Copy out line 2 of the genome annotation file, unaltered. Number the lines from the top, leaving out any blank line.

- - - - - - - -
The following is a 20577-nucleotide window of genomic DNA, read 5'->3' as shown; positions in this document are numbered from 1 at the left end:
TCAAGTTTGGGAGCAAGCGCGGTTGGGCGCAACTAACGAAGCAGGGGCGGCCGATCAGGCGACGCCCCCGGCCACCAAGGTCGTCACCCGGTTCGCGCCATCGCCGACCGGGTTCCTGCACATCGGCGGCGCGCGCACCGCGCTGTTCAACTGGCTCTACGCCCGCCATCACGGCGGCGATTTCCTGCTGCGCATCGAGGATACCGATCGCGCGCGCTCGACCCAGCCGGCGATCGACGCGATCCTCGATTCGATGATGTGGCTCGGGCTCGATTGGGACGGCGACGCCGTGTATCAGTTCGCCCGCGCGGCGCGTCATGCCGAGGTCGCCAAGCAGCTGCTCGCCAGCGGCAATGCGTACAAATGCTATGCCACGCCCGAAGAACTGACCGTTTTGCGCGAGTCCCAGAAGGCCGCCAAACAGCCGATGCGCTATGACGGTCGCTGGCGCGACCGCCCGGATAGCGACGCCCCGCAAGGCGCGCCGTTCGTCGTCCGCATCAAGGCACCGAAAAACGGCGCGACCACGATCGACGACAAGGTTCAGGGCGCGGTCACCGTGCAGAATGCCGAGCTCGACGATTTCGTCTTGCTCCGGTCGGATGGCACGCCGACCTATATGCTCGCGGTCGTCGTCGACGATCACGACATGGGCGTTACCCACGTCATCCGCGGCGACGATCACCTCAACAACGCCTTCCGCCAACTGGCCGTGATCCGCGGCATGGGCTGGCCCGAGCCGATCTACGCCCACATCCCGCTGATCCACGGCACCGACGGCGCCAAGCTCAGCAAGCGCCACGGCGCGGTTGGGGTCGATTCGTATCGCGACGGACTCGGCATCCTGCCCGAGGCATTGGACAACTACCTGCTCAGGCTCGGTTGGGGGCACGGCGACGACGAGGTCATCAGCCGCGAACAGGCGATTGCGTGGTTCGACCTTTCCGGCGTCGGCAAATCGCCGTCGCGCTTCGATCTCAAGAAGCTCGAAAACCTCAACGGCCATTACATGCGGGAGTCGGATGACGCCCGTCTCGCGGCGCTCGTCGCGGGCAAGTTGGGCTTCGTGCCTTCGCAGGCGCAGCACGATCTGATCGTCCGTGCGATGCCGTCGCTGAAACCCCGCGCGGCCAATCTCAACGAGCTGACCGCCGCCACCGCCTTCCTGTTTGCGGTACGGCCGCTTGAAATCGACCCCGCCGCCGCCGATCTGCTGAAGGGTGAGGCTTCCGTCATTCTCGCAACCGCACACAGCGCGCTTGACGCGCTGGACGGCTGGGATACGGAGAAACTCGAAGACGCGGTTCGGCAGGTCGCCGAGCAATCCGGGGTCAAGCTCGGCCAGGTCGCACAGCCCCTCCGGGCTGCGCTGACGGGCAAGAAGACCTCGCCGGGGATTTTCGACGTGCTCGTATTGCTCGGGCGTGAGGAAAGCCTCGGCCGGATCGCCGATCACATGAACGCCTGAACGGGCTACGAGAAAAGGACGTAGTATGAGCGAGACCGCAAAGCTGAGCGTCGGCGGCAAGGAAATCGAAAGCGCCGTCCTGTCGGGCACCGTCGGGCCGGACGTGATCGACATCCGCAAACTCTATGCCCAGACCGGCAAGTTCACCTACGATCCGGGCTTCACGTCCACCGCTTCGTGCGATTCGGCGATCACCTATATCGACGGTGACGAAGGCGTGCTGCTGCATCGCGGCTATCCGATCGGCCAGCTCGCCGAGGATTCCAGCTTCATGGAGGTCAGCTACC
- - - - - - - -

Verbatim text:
TCAAGTTTGGGAGCAAGCGCGGTTGGGCGCAACTAACGAAGCAGGGGCGGCCGATCAGGCGACGCCCCCGGCCACCAAGGTCGTCACCCGGTTCGCGCCATCGCCGACCGGGTTCCTGCACATCGGCGGCGCGCGCACCGCGCTGTTCAACTGGCTCTACGCCCGCCATCACGGCGGCGATTTCCTGCTGCGCATCGAGGATACCGATCGCGCGCGCTCGACCCAGCCGGCGATCGACGCGATCCTCGATTCGATGATGTGGCTCGGGCTCGATTGGGACGGCGACGCCGTGTATCAGTTCGCCCGCGCGGCGCGTCATGCCGAGGTCGCCAAGCAGCTGCTCGCCAGCGGCAATGCGTACAAATGCTATGCCACGCCCGAAGAACTGACCGTTTTGCGCGAGTCCCAGAAGGCCGCCAAACAGCCGATGCGCTATGACGGTCGCTGGCGCGACCGCCCGGATAGCGACGCCCCGCAAGGCGCGCCGTTCGTCGTCCGCATCAAGGCACCGAAAAACGGCGCGACCACGATCGACGACAAGGTTCAGGGCGCGGTCACCGTGCAGAATGCCGAGCTCGACGATTTCGTCTTGCTCCGGTCGGATGGCACGCCGACCTATATGCTCGCGGTCGTCGTCGACGATCACGACATGGGCGTTACCCACGTCATCCGCGGCGACGATCACCTCAACAACGCCTTCCGCCAACTGGCCGTGATCCGCGGCATGGGCTGGCCCGAGCCGATCTACGCCCACATCCCGCTGATCCACGGCACCGACGGCGCCAAGCTCAGCAAGCGCCACGGCGCGGTTGGGGTCGATTCGTATCGCGACGGACTCGGCATCCTGCCCGAGGCATTGGACAACTACCTGCTCAGGCTCGGTTGGGGGCACGGCGACGACGAGGTCATCAGCCGCGAACAGGCGATTGCGTGGTTCGACCTTTCCGGCGTCGGCAAATCGCCGTCGCGCTTCGATCTCAAGAAGCTCGAAAACCTCAACGGCCATTACATGCGGGAGTCGGATGACGCCCGTCTCGCGGCGCTCGTCGCGGGCAAGTTGGGCTTCGTGCCTTCGCAGGCGCAGCACGATCTGATCGTCCGTGCGATGCCGTCGCTGAAACCCCGCGCGGCCAATCTCAACGAGCTGACCGCCGCCACCGCCTTCCTGTTTGCGGTACGGCCGCTTGAAATCGACCCCGCCGCCGCCGATCTGCTGAAGGGTGAGGCTTCCGTCATTCTCGCAACCGCACACAGCGCGCTTGACGCGCTGGACGGCTGGGATACGGAGAAACTCGAAGACGCGGTTCGGCAGGTCGCCGAGCAATCCGGGGTCAAGCTCGGCCAGGTCGCACAGCCCCTCCGGGCTGCGCTGACGGGCAAGAAGACCTCGCCGGGGATTTTCGACGTGCTCGTATTGCTCGGGCGTGAGGAAAGCCTCGGCCGGATCGCCGATCACATGAACGCCTGAACGGGCTACGAGAAAAGGACGTAGTATGAGCGAGACCGCAAAGCTGAGCGTCGGCGGCAAGGAAATCGAAAGCGCCGTCCTGTCGGGCACCGTCGGGCCGGACGTGATCGACATCCGCAAACTCTATGCCCAGACCGGCAAGTTCACCTACGATCCGGGCTTCACGTCCACCGCTTCGTGCGATTCGGCGATCACCTATATCGACGGTGACGAAGGCGTGCTGCTGCATCGCGGCTATCCGATCGGCCAGCTCGCCGAGGATTCCAGCTTCATGGAGGTCAGCTACC